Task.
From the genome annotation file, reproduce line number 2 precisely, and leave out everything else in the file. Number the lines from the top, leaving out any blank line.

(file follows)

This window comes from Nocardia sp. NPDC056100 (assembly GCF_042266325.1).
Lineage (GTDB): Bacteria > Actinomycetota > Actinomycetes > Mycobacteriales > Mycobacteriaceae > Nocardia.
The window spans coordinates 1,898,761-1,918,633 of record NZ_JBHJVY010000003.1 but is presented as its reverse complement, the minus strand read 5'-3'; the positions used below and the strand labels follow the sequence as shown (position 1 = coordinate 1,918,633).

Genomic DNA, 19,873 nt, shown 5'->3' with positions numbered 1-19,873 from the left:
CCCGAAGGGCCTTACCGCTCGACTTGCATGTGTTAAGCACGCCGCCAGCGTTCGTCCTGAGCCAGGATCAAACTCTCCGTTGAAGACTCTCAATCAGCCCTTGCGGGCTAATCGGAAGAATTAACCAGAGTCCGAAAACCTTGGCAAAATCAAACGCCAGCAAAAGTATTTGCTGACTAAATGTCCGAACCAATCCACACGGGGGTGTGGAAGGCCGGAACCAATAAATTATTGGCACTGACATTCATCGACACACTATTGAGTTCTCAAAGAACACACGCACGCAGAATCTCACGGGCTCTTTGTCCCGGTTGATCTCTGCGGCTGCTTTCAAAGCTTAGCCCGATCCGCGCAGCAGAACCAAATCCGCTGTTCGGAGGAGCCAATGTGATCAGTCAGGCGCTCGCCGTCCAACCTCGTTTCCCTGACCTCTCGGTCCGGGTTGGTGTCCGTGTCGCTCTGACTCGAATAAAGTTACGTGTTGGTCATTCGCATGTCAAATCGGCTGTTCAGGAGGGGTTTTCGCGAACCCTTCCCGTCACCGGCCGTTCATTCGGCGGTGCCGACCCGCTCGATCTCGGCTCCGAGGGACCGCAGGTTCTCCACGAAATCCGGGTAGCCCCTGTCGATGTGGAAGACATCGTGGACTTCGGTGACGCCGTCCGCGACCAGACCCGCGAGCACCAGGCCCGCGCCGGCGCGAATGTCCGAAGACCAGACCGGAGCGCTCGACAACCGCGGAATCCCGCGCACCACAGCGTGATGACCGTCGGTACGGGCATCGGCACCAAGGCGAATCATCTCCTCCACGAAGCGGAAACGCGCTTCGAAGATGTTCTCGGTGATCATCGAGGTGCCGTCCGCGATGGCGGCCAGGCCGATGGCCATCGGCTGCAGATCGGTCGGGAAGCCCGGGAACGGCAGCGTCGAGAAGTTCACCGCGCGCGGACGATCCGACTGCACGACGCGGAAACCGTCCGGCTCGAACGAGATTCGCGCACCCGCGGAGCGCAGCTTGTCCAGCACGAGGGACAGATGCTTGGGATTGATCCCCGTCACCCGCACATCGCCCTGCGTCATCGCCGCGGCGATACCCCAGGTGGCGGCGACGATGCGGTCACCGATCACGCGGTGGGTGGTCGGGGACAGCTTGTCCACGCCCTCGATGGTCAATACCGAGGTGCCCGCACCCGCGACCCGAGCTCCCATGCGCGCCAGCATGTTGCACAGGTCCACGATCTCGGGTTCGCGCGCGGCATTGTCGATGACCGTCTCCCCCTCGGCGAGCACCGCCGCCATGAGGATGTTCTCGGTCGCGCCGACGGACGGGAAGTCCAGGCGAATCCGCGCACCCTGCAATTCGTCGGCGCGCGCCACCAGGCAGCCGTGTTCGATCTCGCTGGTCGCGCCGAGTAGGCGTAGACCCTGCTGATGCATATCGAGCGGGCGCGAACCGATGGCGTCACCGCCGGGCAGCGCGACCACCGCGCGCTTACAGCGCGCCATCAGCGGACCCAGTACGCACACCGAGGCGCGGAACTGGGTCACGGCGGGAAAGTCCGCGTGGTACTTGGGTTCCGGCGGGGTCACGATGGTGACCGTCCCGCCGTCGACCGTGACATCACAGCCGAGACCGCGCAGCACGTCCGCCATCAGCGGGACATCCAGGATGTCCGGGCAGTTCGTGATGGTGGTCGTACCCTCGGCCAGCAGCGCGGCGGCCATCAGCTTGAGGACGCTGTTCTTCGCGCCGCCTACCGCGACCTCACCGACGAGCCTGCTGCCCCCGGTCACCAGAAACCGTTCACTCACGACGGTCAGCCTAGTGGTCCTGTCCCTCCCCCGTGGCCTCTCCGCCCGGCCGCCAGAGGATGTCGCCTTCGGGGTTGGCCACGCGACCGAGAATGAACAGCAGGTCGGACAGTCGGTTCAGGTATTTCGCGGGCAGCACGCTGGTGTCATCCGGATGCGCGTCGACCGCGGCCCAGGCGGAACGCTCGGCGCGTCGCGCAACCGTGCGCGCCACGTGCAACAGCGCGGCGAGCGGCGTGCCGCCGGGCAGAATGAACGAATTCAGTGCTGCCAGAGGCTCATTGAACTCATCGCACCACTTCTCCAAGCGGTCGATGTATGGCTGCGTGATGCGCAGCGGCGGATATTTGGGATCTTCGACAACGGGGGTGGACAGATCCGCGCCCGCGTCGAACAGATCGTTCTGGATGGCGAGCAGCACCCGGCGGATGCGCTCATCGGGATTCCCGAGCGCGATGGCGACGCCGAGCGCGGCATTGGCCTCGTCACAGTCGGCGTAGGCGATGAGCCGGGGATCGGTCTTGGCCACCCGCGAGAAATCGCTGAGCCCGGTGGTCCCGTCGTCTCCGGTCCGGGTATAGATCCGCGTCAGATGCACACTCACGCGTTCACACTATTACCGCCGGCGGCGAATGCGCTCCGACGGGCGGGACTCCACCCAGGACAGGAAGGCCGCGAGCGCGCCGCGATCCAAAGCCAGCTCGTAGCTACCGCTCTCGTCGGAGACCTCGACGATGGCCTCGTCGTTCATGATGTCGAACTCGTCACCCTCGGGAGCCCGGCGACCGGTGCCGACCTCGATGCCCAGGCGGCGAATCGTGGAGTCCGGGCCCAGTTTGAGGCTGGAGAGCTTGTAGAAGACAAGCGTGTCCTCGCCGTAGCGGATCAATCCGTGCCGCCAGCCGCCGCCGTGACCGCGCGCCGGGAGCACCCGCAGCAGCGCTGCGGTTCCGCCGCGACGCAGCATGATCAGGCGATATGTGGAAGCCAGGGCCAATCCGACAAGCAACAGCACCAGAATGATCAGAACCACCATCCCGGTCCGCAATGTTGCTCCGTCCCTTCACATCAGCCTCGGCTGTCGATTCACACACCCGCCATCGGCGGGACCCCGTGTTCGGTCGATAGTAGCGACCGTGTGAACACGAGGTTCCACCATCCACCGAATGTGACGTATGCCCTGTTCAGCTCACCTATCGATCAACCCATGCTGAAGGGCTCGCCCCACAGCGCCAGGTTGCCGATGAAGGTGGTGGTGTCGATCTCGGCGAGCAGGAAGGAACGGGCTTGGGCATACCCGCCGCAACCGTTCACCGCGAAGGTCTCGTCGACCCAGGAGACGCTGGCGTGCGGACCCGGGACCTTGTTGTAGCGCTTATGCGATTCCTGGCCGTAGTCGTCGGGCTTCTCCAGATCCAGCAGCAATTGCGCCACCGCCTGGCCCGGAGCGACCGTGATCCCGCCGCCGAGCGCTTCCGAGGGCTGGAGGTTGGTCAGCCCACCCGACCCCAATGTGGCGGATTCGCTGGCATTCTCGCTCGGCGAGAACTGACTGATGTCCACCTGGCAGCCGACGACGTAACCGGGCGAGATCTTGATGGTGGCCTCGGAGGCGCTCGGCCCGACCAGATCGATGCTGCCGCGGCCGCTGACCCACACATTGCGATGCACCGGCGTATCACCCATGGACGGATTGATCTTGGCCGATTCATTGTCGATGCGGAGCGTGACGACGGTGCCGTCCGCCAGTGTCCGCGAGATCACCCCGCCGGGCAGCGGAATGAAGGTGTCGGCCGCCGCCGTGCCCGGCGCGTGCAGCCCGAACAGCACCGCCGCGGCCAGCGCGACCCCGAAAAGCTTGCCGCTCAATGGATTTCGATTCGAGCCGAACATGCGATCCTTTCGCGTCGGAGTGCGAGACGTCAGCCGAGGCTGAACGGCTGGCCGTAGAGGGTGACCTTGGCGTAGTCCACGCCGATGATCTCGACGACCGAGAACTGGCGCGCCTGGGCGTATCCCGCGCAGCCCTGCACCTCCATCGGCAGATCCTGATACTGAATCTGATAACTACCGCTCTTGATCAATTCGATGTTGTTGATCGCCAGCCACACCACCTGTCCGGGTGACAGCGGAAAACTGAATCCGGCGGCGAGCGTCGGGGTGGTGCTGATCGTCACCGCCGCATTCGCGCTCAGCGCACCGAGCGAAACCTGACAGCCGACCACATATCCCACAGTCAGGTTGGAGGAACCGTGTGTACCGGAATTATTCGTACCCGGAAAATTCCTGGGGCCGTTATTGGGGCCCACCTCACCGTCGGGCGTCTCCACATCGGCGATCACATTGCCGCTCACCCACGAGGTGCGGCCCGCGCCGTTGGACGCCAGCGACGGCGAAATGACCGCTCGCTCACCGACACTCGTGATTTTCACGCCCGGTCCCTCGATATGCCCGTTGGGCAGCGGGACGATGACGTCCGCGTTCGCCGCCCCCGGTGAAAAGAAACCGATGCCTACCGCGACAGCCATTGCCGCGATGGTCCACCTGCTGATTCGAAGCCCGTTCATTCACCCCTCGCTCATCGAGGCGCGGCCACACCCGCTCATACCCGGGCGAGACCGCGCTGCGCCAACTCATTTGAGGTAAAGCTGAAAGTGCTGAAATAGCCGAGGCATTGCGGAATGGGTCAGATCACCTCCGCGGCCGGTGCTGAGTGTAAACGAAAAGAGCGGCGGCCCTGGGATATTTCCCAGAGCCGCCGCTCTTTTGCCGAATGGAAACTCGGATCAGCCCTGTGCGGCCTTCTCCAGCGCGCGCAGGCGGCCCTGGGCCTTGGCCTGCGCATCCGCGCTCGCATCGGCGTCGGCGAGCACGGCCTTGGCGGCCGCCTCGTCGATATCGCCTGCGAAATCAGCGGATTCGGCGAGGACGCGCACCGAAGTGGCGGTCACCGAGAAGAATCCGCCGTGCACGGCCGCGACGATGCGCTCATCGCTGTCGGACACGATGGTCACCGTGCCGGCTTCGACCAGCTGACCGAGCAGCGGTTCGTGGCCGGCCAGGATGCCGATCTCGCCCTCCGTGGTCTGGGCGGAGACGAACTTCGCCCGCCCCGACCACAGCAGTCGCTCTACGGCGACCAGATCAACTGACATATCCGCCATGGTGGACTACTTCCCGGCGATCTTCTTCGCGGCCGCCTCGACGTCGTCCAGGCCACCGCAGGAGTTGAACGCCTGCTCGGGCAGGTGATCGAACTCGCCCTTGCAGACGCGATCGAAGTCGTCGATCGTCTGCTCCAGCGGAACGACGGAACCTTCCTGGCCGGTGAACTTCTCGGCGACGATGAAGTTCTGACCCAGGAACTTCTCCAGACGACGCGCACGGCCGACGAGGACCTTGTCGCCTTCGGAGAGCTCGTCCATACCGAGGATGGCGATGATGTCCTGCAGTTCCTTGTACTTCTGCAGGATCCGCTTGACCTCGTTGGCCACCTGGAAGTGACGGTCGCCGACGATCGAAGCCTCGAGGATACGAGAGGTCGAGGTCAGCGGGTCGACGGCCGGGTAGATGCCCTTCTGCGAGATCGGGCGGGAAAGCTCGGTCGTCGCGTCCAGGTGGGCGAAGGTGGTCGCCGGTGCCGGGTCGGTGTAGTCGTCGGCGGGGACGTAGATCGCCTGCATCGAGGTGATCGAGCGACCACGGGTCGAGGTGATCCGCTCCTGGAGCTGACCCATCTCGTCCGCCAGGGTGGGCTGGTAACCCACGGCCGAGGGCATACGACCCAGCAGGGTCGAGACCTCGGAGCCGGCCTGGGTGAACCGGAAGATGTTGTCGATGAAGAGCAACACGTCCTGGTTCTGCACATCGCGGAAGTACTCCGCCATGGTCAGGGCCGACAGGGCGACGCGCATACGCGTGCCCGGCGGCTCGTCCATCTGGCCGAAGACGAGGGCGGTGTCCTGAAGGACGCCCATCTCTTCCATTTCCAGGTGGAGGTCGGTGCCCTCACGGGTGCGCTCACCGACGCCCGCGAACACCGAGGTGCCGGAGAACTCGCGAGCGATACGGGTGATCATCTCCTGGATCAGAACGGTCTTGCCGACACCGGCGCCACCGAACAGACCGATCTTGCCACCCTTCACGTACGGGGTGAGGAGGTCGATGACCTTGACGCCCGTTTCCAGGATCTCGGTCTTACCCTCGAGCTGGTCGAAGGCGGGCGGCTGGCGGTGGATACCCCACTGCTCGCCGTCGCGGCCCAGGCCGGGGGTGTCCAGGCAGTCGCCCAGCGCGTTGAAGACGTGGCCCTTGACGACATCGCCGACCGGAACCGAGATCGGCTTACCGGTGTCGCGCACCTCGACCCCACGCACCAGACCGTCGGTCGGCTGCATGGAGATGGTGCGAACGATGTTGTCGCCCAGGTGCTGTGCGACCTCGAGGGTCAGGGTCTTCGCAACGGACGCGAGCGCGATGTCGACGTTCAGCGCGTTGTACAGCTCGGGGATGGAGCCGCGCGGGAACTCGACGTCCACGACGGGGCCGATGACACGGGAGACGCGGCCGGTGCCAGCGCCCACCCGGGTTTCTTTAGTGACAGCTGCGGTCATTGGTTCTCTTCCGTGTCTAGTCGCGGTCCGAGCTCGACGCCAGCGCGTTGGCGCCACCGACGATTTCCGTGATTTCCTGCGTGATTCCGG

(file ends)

Lineage (GTDB): Bacteria > Actinomycetota > Actinomycetes > Mycobacteriales > Mycobacteriaceae > Nocardia.